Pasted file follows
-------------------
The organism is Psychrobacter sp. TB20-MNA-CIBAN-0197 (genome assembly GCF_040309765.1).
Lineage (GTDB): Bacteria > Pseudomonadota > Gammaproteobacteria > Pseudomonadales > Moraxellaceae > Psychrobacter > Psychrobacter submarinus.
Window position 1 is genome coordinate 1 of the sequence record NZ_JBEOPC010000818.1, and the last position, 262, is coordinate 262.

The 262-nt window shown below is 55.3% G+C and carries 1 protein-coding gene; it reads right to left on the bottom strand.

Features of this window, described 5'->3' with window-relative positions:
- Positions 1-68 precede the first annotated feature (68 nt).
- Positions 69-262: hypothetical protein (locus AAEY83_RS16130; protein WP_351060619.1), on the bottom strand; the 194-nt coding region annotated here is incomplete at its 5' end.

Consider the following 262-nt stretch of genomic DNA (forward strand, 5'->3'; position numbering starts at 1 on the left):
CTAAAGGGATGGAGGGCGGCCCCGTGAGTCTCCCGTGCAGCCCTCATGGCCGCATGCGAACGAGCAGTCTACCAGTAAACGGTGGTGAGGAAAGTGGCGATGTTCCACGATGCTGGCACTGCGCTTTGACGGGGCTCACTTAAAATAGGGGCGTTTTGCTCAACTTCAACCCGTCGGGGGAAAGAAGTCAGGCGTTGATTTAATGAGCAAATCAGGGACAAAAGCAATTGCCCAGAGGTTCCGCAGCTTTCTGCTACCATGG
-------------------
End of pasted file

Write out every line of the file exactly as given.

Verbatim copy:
The organism is Psychrobacter sp. TB20-MNA-CIBAN-0197 (genome assembly GCF_040309765.1).
Lineage (GTDB): Bacteria > Pseudomonadota > Gammaproteobacteria > Pseudomonadales > Moraxellaceae > Psychrobacter > Psychrobacter submarinus.
Window position 1 is genome coordinate 1 of the sequence record NZ_JBEOPC010000818.1, and the last position, 262, is coordinate 262.

The 262-nt window shown below is 55.3% G+C and carries 1 protein-coding gene; it reads right to left on the bottom strand.

Features of this window, described 5'->3' with window-relative positions:
- Positions 1-68 precede the first annotated feature (68 nt).
- Positions 69-262: hypothetical protein (locus AAEY83_RS16130; protein WP_351060619.1), on the bottom strand; the 194-nt coding region annotated here is incomplete at its 5' end.

Consider the following 262-nt stretch of genomic DNA (forward strand, 5'->3'; position numbering starts at 1 on the left):
CTAAAGGGATGGAGGGCGGCCCCGTGAGTCTCCCGTGCAGCCCTCATGGCCGCATGCGAACGAGCAGTCTACCAGTAAACGGTGGTGAGGAAAGTGGCGATGTTCCACGATGCTGGCACTGCGCTTTGACGGGGCTCACTTAAAATAGGGGCGTTTTGCTCAACTTCAACCCGTCGGGGGAAAGAAGTCAGGCGTTGATTTAATGAGCAAATCAGGGACAAAAGCAATTGCCCAGAGGTTCCGCAGCTTTCTGCTACCATGG